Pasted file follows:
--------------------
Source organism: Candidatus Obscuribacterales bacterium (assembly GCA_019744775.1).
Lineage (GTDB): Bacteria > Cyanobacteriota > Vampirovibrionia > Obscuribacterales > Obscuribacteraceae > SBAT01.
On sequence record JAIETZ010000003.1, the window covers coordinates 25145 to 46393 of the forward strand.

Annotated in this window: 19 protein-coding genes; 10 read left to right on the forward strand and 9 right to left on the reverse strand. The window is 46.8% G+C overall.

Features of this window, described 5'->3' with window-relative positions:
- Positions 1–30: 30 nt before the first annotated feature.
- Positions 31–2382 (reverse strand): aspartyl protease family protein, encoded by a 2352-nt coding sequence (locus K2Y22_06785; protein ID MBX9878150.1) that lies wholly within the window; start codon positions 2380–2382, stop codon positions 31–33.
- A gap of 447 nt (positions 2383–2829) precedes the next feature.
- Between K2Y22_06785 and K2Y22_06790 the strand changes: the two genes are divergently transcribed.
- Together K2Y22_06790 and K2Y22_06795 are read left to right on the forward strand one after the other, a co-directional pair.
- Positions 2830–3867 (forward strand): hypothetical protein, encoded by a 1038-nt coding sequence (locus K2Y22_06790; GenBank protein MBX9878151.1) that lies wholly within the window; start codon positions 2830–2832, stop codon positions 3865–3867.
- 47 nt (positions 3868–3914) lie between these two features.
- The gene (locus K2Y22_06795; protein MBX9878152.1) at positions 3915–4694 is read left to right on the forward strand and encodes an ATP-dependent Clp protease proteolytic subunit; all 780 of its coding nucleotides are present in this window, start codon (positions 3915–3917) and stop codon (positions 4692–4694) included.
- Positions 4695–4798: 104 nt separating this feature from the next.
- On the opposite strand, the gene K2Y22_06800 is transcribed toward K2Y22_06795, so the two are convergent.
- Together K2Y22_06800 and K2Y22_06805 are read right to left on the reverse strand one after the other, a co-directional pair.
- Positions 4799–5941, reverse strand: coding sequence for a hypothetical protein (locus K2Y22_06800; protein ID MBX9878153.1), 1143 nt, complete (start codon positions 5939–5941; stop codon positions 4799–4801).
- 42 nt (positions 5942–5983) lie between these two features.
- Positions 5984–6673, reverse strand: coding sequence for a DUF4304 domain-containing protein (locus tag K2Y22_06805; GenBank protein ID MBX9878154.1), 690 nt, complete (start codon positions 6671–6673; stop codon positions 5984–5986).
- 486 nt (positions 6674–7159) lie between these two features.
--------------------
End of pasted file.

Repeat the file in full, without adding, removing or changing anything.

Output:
Source organism: Candidatus Obscuribacterales bacterium (assembly GCA_019744775.1).
Lineage (GTDB): Bacteria > Cyanobacteriota > Vampirovibrionia > Obscuribacterales > Obscuribacteraceae > SBAT01.
On sequence record JAIETZ010000003.1, the window covers coordinates 25145 to 46393 of the forward strand.

Annotated in this window: 19 protein-coding genes; 10 read left to right on the forward strand and 9 right to left on the reverse strand. The window is 46.8% G+C overall.

Features of this window, described 5'->3' with window-relative positions:
- Positions 1–30: 30 nt before the first annotated feature.
- Positions 31–2382 (reverse strand): aspartyl protease family protein, encoded by a 2352-nt coding sequence (locus K2Y22_06785; protein ID MBX9878150.1) that lies wholly within the window; start codon positions 2380–2382, stop codon positions 31–33.
- A gap of 447 nt (positions 2383–2829) precedes the next feature.
- Between K2Y22_06785 and K2Y22_06790 the strand changes: the two genes are divergently transcribed.
- Together K2Y22_06790 and K2Y22_06795 are read left to right on the forward strand one after the other, a co-directional pair.
- Positions 2830–3867 (forward strand): hypothetical protein, encoded by a 1038-nt coding sequence (locus K2Y22_06790; GenBank protein MBX9878151.1) that lies wholly within the window; start codon positions 2830–2832, stop codon positions 3865–3867.
- 47 nt (positions 3868–3914) lie between these two features.
- The gene (locus K2Y22_06795; protein MBX9878152.1) at positions 3915–4694 is read left to right on the forward strand and encodes an ATP-dependent Clp protease proteolytic subunit; all 780 of its coding nucleotides are present in this window, start codon (positions 3915–3917) and stop codon (positions 4692–4694) included.
- Positions 4695–4798: 104 nt separating this feature from the next.
- On the opposite strand, the gene K2Y22_06800 is transcribed toward K2Y22_06795, so the two are convergent.
- Together K2Y22_06800 and K2Y22_06805 are read right to left on the reverse strand one after the other, a co-directional pair.
- Positions 4799–5941, reverse strand: coding sequence for a hypothetical protein (locus K2Y22_06800; protein ID MBX9878153.1), 1143 nt, complete (start codon positions 5939–5941; stop codon positions 4799–4801).
- 42 nt (positions 5942–5983) lie between these two features.
- Positions 5984–6673, reverse strand: coding sequence for a DUF4304 domain-containing protein (locus tag K2Y22_06805; GenBank protein ID MBX9878154.1), 690 nt, complete (start codon positions 6671–6673; stop codon positions 5984–5986).
- 486 nt (positions 6674–7159) lie between these two features.